FIFY. :smiley-eatdrink013:

                <div class="signaturecontainer"><font face="Arial">&quot;Be regular and orderly in your life so that you may be </font><font face="Arial Black"><font size="2">violent and original</font></font> <font face="Arial">in your work&quot; - Gustave Flaubert</font></div>

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                • MartinC
                  MartinC commented
                  Editing a comment

                  3shiftgtr wrote:

                  MartinC wrote:

                   I'm going to pull out my left handed sitar and master Peruvian goat chants, which I will only perform at high end corporate events. Ironically, there just might be a market for that here in San Francisco.

                   


                  Dude, you got a lot of work to do. That stuff makes Giant Steps look like La Bamba.

                   

                  There's a great Mel Bay book called "The music of Peruvia" and it has a killer section on goat chants adapted for 8 string djent metal guitar. Which you know,  makes sense cuz the Baphomet of Mendes is a goat.

                   

                  Anyway, congrats on the new guitar....eastman makes a damn good jazz box. 


                  Thanks, I do like the guitar. I really wanted something collectable, but first and foremost, something that plays and sounds well. Being a lefty, I don't get to try out many guitars, and so my knowledge of the playability of various brands is limited. I was ready to buy it sight unseen from the net, but after making a few calls found a local shop in Berkeley that was full of jazz guitars. Only one lefty, the model I was after.

                  When I walked in, the owner was playing a gibson L5, playing pretty well. He said the eastman was a professional guitar, and that many pros are gigging with them. He plugged it in, and it had that nice jazz tone. The action felt pretty good, so I bought it. Later at home, playing unplugged, I noticed some buzzing on some frets. Should have caught that in the store, but I was so excited to find the model I was looking for in a lefty, I grabbed it. After spending some time with the guitar, I'd hate to have to raise the action to eliminate the buzzes. I'm also not sure it's worth paying for a plek job or setup on a 700. guitar.  I really don't know what to expect. Any of you guys have any opinions to offer, I'd apreciate it. I'm still looking at a few vintage Gibson jazz boxes on line, but it would be a sight unseen purchase that would be for a lot more dough. Anyone have experience as to the playability of those older gibson jazz axes compared to the Eastman's?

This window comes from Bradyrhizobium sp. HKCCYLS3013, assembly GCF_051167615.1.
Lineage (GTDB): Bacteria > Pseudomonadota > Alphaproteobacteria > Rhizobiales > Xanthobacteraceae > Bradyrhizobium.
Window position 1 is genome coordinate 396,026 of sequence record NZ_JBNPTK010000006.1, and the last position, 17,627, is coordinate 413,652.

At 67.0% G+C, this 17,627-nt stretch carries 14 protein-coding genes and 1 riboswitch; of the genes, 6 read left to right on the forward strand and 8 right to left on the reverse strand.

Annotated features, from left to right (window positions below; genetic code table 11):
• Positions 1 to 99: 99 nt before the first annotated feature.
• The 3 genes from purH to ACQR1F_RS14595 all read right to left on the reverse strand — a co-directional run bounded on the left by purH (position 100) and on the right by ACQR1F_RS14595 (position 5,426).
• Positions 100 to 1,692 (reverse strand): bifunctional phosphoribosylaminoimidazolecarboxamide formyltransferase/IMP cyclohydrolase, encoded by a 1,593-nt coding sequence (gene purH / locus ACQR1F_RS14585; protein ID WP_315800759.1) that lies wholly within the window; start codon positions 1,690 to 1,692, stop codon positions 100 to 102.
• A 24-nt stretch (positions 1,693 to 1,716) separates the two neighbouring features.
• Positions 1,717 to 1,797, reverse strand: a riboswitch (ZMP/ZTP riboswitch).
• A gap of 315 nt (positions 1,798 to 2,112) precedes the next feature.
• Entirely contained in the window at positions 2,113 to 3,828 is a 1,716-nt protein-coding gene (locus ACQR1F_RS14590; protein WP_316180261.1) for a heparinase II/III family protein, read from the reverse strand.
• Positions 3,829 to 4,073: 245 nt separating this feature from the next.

• 3shiftgtr
                  3shiftgtr commented
                  Editing a comment

                  MartinC wrote:

                  3shiftgtr wrote:

                  MartinC wrote:

                   I'm going to pull out my left handed sitar and master Peruvian goat chants, which I will only perform at high end corporate events. Ironically, there just might be a market for that here in San Francisco.

                   


                  Dude, you got a lot of work to do. That stuff makes Giant Steps look like La Bamba.